The General Election: Who is Best For Business Innovation?
With all the coverage of the 2015 election I thought it would be an interesting task to sit down and analyses the election manifestos of the main political parities solely from the point of view of which party would be best for business innovation. This means delving deep into each parties proposed policies around entrepreneurship, small & medium size businesses as well cultivating a wider economic environment that is favourable for business start up. This also means putting aside my personal political views (bit of a Labour man), as much as is possible, to make this hopefully an objective overview of which party is looking to support entrepreneurs the most. This article is certainly not designed to swing your vote but instead perhaps explore something that wasn’t really mentioned during the election process – namely who is best party for the entrepreneur?
Firstly, lets explore two major factors that are continuing to shape the UK’s economy for all businesses. This is of course the sustained fallout of the 2008 economic crash, that is still having profound implications in the way businesses and government are run – while the next five years is predicted to gradually improve there is no doubt that the UK’s economy is still in recovery mode. The second major factor is Europe; everything from a Greek exit to our own place within the EU, with the potential of an EU referendum during the next government should The Conservative party win a majority there is a very real change we might also be heading for the EU exit door. These factors certainly don’t lead to the most favourable of economic environments for business – recovery and uncertainty.
So what do The Conservative party offer to an entrepreneur in their manifesto – well good news. Not only does it have a clear focus on economic improvement, based on a track record of generally improving the UK economy (we saw in 2014 the UK economy grow faster than any other advanced economy) but defined incentives for entrepreneurs in the shape of Small Business Rate Relief. In addition some 27 thousand business mentors will be made available to entrepreneurs and small businesses that would not be able to afford the advice otherwise – so far so good. However, I am rather more skeptical about George Osborne’s promises of a ‘Northern Powerhouse’ – despite the impressive figure of investment in national infrastructure and UK based business research (£2.9 billion) – cities like Manchester, Leeds, Sheffield and Newcastle to name but a few need far more investment on an entrepreneurial support level to build on the successes so far. For example Newcastle has become well known within the entrepreneurial community over the last four years for its developing “tech hub” – indeed you can read more about it on the Ignite100 website which is now one of the UK’s leading Startup Accelerator Programmes – nonetheless the original idea for a Newcastle based “tech hub” came from passionate individuals that came together to crowdsource funding to make it happen rather than from a top down initiative. Therefore, I would have like to have seen, from an entrepreneurial point at least, a commitment within the “Northern Powerhouse” promise to support, seed and grow “tech hubs” in all major UK cities north of London.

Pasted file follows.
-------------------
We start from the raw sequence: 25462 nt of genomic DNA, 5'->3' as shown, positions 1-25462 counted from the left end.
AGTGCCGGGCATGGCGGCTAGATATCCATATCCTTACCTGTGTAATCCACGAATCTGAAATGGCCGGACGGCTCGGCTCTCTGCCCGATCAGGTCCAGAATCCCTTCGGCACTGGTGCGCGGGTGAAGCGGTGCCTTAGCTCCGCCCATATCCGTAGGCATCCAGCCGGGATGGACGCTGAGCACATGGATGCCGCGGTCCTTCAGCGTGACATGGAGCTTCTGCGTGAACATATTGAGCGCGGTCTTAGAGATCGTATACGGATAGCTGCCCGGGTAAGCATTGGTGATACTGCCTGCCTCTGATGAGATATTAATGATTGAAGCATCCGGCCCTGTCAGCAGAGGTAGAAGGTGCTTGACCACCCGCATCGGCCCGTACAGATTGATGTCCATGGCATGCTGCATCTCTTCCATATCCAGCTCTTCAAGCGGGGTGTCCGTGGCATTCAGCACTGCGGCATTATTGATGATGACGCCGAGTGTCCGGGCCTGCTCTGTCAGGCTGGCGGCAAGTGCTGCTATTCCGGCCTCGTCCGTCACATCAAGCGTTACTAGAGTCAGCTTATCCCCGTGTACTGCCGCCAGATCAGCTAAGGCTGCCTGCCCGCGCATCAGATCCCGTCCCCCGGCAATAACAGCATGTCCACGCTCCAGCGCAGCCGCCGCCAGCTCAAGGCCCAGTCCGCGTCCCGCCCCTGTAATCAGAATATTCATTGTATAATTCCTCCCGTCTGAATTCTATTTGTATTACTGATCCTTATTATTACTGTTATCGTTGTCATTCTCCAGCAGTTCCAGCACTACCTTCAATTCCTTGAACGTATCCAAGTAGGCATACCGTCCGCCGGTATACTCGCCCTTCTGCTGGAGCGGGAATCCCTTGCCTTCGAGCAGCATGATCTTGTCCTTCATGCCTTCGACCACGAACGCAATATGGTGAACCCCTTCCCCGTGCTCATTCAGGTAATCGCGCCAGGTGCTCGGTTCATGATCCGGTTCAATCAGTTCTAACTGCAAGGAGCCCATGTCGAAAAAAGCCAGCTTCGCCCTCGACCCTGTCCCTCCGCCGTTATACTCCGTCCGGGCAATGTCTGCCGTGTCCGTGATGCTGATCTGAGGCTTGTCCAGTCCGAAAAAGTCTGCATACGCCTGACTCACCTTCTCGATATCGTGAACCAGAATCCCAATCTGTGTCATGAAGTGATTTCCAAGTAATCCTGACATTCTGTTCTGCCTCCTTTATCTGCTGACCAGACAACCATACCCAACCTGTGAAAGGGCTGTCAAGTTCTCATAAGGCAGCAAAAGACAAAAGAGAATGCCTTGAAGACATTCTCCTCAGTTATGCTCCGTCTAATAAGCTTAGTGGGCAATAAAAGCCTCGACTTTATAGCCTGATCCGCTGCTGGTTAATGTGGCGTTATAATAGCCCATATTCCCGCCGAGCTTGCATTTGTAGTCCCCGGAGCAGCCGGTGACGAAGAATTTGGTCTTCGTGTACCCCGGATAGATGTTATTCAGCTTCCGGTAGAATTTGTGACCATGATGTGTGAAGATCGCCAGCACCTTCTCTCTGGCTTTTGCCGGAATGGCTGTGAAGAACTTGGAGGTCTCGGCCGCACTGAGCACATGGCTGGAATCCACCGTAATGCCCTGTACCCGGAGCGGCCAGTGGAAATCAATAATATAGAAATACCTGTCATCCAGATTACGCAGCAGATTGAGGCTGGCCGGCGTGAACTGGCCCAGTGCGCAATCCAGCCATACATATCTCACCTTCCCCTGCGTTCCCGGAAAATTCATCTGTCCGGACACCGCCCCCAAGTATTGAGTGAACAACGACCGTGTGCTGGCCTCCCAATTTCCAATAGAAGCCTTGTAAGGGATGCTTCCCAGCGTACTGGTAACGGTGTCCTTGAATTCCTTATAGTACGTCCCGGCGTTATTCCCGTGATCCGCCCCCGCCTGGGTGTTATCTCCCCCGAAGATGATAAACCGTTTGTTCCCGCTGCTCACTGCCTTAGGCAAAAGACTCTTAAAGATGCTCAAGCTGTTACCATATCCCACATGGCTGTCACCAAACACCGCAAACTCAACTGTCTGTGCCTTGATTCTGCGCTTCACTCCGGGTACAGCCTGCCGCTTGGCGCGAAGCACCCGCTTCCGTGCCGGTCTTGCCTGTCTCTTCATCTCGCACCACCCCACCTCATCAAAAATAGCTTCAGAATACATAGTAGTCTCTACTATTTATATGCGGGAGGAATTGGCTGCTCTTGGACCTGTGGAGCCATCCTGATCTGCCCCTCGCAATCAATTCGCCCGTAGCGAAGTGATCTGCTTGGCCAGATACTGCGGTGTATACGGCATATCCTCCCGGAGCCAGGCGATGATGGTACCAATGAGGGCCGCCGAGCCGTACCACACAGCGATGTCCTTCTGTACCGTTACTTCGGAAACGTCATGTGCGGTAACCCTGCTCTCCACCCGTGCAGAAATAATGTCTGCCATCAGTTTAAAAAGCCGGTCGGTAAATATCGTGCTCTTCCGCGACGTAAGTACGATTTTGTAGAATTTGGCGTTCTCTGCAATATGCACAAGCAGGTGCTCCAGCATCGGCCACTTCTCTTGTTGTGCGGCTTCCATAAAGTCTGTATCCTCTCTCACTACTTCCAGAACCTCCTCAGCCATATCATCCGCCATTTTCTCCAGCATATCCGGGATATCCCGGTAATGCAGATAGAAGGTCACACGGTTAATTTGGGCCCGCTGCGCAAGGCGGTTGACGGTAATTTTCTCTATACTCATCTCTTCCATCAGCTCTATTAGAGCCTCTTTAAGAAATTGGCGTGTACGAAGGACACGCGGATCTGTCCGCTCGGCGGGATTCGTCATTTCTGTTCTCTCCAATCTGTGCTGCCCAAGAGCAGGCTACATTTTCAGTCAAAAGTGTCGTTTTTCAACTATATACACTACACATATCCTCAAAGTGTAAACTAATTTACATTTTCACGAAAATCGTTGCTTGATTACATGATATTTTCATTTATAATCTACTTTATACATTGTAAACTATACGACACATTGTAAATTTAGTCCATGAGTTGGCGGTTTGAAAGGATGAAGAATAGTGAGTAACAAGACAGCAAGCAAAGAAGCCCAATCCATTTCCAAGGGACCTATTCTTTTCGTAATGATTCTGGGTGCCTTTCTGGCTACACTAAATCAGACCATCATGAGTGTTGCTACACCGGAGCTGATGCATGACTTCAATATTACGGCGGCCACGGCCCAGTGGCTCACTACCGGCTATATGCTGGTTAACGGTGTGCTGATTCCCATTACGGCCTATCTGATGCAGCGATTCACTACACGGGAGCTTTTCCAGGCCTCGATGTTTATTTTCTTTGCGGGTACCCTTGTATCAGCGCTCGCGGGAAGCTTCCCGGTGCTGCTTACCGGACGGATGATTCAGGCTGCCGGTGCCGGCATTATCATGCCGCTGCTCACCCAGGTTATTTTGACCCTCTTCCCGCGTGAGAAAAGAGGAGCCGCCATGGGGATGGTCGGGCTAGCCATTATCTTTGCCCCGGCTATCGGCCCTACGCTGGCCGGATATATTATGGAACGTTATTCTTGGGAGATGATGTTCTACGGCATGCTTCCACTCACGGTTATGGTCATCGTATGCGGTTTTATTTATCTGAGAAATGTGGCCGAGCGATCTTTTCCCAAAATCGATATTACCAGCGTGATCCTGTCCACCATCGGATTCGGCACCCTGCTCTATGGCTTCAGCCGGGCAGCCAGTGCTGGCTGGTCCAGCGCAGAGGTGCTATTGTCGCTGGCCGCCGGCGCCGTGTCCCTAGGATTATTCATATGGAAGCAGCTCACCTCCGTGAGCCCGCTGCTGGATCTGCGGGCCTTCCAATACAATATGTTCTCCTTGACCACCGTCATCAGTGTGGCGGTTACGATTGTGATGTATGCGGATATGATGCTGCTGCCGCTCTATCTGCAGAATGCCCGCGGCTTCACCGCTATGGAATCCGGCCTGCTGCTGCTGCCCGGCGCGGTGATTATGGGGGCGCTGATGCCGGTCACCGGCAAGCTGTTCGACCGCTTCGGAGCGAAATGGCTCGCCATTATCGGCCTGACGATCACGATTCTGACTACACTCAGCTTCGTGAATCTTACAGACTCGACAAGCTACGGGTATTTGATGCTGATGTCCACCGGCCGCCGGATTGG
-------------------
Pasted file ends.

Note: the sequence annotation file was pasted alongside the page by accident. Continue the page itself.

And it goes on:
In addition the proposed referendum on EU membership has got to be a cause for concern for small businesses, indeed, businesses of all sizes, as it effect the status-quo of our ability to access the European market with new products. While the renegotiation of our relationship with Europe might not be a bad thing on multiple levels the threat of leaving the EU entirely will no doubt have an impact on businesses, especially those start ups that are looking to sell into the EU who now cannot easily predict what the environment will be to do so from 2017 onwards.
Turning to the Labour Party it is abundantly clear that they simply do not have a concise economic plan that could gain the support of entrepreneurs (or indeed the wide business community). Where the plan is set forth it seems remarkably similar to that of The Conservatives, namely freeze business rates, invest in national infrastructure and the north – yet, by sticking with planned austerity cuts (albeit not as drastic as The Conservatives, potentially leading to borrowing more) in the end there is little to distinguish between the two parties other than The Conservative party seems to be much clearer in exactly what their plans are for the economy. Beyond these general Labour points their manifesto is rather too descriptive, without the qualifications and details of that of The Conservative party. Yet, there is a saving grace – by their commitment to maintain the UK’s membership in Europe it will ensure that a period of EU uncertainty will be avoided.